One-Carbon Metabolic Factors and Risk of Renal Cell Cancer: A Meta-Analysis.

Mao B, Li Y, Zhang Z, Chen C, Chen Y, Ding C, Lei L, Li J, Jiang M, Wang D, Wang G - PLoS ONE (2015)

Flow diagram outlining the literature search and study selection process.
© Copyright Policy
Related In: Results  -  Collection

License
Show All Figures
getmorefigures.php?uid=PMC4625965&req=5

pone.0141762.g001: Flow diagram outlining the literature search and study selection process.
Mentions: The primary search produced 463 records. After scanning titles and abstracts, 451 irrelevant articles were excluded. Twelve full-text articles were reviewed, and finally five studies [35–39] with seven cohorts were included in this meta-analysis (Fig 1). A manual search of the reference lists within these studies did not yield any new eligible studies. The general characteristics of the included studies and participants are presented in Table 1.

Bottom Line: In addition, an increase in folic acid supplementation of 100 μg/day was associated with a 3% lower risk of RCC (RR, 0.97; 95%CI: 0.93-1.00; P = 0.048).Similarly, an increase of 5 nmol/L of vitamin B2 was associated with a reduced risk of RCC 0.94 (95%CI: 0.89-1.00; P = 0.045).Sensitivity analyses suggested that a higher serum vitamin B6 might contribute to a reduced risk of RCC (RR, 0.83; 95%CI: 0.77-0.89; P < 0.001).

View Article: PubMed Central - PubMed

Affiliation: Cancer Center, Institute of Surgical Research, Daping Hospital, Third Military Medical University, Chongqing, 400042, China.

ABSTRACT

Background: Nutrients related to one-carbon metabolism were previously shown to be significantly associated with the risk of cancer. The aim of this meta-analysis was to evaluate potential relationships between one-carbon metabolic factors and renal cell cancer (RCC) risk.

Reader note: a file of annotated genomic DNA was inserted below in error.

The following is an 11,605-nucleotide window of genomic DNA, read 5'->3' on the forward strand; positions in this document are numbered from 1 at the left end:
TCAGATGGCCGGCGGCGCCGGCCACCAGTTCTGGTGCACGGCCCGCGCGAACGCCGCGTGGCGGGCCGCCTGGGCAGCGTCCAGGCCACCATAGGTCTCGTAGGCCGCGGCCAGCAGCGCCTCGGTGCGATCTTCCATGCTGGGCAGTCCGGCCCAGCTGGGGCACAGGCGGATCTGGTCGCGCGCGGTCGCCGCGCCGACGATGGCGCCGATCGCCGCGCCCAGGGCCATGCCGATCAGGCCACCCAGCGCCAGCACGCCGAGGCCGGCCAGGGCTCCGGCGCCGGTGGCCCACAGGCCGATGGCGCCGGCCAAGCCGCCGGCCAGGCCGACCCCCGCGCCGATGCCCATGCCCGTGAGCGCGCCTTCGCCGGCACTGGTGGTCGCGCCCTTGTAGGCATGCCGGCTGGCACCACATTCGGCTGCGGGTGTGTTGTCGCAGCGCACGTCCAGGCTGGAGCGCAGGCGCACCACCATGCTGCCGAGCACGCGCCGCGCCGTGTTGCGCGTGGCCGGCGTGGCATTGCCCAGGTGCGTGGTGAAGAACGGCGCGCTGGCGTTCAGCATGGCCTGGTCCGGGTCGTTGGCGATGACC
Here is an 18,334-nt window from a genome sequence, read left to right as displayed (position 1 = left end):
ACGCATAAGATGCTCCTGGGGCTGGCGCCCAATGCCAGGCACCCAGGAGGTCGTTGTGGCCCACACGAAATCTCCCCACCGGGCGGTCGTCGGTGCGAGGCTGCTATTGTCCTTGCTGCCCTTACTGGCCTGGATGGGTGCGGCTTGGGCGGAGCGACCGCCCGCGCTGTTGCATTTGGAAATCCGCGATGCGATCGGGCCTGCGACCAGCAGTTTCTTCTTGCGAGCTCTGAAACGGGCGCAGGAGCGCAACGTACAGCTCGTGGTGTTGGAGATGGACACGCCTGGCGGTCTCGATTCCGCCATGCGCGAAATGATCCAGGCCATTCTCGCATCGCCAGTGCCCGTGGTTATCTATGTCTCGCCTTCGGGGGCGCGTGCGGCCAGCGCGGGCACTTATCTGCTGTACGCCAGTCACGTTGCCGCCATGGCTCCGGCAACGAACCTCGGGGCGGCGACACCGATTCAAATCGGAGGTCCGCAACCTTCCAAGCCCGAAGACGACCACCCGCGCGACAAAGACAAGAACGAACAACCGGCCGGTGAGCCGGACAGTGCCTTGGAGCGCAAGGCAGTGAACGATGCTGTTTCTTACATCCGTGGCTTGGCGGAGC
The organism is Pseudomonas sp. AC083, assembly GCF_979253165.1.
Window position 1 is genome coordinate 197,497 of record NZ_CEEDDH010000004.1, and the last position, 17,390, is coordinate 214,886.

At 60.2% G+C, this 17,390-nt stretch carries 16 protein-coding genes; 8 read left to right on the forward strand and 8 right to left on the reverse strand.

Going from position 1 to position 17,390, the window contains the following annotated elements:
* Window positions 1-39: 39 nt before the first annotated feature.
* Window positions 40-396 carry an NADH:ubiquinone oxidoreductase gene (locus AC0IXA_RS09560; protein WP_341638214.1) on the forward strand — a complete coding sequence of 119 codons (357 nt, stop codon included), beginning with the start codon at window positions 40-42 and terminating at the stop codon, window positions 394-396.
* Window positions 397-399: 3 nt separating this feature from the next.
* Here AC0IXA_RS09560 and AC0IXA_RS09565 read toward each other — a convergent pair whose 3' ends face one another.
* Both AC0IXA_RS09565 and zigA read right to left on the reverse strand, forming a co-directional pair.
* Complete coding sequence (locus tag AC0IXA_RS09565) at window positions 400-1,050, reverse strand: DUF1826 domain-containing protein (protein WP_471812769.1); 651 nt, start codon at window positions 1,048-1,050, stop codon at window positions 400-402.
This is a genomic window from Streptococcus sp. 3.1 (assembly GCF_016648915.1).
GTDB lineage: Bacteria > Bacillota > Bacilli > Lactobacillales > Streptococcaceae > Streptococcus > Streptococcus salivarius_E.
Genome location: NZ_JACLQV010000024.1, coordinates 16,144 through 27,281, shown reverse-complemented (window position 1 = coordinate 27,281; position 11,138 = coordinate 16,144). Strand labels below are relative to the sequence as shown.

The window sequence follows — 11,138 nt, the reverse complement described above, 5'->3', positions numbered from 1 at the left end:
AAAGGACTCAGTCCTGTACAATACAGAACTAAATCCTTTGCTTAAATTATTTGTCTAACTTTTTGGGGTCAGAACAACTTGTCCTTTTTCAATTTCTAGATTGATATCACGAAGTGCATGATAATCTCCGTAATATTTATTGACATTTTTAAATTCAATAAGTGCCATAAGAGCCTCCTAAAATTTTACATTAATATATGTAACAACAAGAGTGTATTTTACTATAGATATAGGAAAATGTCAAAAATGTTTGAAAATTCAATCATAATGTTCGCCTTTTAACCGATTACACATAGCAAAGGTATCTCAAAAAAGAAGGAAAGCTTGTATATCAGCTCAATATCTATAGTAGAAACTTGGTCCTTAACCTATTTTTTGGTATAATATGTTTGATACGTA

Methods: PubMed, EMBASE, and Cochrane Library databases were searched through March 2015 for observational studies of quantitative RCC risk estimates in relation to one-carbon metabolic factors. The relative risks (RRs) with 95% confidence intervals (CIs) measured the relationship between one-carbon metabolic factors and RCC risk using a random-effects model.

Results: Of the 463 citations and abstracts identified by database search, seven cohorts from five observational studies reported data on 133,995 individuals, and included 2,441 RCC cases. Comparing the highest with the lowest category, the pooled RRs of RCC were 0.72 (95%CI: 0.52-1.00; P = 0.048) for vitamin B12. In addition, an increase in folic acid supplementation of 100 μg/day was associated with a 3% lower risk of RCC (RR, 0.97; 95%CI: 0.93-1.00; P = 0.048). Similarly, an increase of 5 nmol/L of vitamin B2 was associated with a reduced risk of RCC 0.94 (95%CI: 0.89-1.00; P = 0.045). Sensitivity analyses suggested that a higher serum vitamin B6 might contribute to a reduced risk of RCC (RR, 0.83; 95%CI: 0.77-0.89; P < 0.001).

Conclusions: Higher levels of serum vitamin B2, B6, B12, and folic acid supplementation lowered the risk of RCC among the study participants.

No MeSH data available.


Related in: MedlinePlus